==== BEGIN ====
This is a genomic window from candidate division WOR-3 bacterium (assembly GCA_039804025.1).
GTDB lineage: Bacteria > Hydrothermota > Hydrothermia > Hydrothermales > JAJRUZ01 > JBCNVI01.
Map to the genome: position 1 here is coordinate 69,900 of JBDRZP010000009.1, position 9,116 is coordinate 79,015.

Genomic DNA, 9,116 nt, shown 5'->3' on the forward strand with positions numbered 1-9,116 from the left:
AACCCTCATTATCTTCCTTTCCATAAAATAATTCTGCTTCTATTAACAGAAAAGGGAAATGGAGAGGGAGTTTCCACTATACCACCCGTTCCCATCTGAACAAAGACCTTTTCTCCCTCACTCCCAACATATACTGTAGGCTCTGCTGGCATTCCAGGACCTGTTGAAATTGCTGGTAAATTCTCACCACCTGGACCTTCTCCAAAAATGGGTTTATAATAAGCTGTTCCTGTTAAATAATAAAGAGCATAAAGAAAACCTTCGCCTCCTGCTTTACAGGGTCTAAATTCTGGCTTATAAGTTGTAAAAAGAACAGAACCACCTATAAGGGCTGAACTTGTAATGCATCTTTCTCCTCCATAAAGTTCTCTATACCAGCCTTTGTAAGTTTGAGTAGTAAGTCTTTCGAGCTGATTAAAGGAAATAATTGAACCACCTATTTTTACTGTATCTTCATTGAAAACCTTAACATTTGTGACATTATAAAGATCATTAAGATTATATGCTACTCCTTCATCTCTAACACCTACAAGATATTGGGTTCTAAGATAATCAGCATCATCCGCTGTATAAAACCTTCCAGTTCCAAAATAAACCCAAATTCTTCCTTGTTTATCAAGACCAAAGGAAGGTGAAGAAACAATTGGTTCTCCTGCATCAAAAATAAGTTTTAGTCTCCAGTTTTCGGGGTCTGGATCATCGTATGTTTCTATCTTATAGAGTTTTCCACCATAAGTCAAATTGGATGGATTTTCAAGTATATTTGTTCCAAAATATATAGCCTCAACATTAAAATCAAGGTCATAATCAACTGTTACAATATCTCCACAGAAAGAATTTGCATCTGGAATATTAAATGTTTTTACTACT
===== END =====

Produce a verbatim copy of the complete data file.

This is a genomic window from candidate division WOR-3 bacterium (assembly GCA_039804025.1).
GTDB lineage: Bacteria > Hydrothermota > Hydrothermia > Hydrothermales > JAJRUZ01 > JBCNVI01.
Map to the genome: position 1 here is coordinate 69,900 of JBDRZP010000009.1, position 9,116 is coordinate 79,015.

Genomic DNA, 9,116 nt, shown 5'->3' on the forward strand with positions numbered 1-9,116 from the left:
AACCCTCATTATCTTCCTTTCCATAAAATAATTCTGCTTCTATTAACAGAAAAGGGAAATGGAGAGGGAGTTTCCACTATACCACCCGTTCCCATCTGAACAAAGACCTTTTCTCCCTCACTCCCAACATATACTGTAGGCTCTGCTGGCATTCCAGGACCTGTTGAAATTGCTGGTAAATTCTCACCACCTGGACCTTCTCCAAAAATGGGTTTATAATAAGCTGTTCCTGTTAAATAATAAAGAGCATAAAGAAAACCTTCGCCTCCTGCTTTACAGGGTCTAAATTCTGGCTTATAAGTTGTAAAAAGAACAGAACCACCTATAAGGGCTGAACTTGTAATGCATCTTTCTCCTCCATAAAGTTCTCTATACCAGCCTTTGTAAGTTTGAGTAGTAAGTCTTTCGAGCTGATTAAAGGAAATAATTGAACCACCTATTTTTACTGTATCTTCATTGAAAACCTTAACATTTGTGACATTATAAAGATCATTAAGATTATATGCTACTCCTTCATCTCTAACACCTACAAGATATTGGGTTCTAAGATAATCAGCATCATCCGCTGTATAAAACCTTCCAGTTCCAAAATAAACCCAAATTCTTCCTTGTTTATCAAGACCAAAGGAAGGTGAAGAAACAATTGGTTCTCCTGCATCAAAAATAAGTTTTAGTCTCCAGTTTTCGGGGTCTGGATCATCGTATGTTTCTATCTTATAGAGTTTTCCACCATAAGTCAAATTGGATGGATTTTCAAGTATATTTGTTCCAAAATATATAGCCTCAACATTAAAATCAAGGTCATAATCAACTGTTACAATATCTCCACAGAAAGAATTTGCATCTGGAATATTAAATGTTTTTACTACT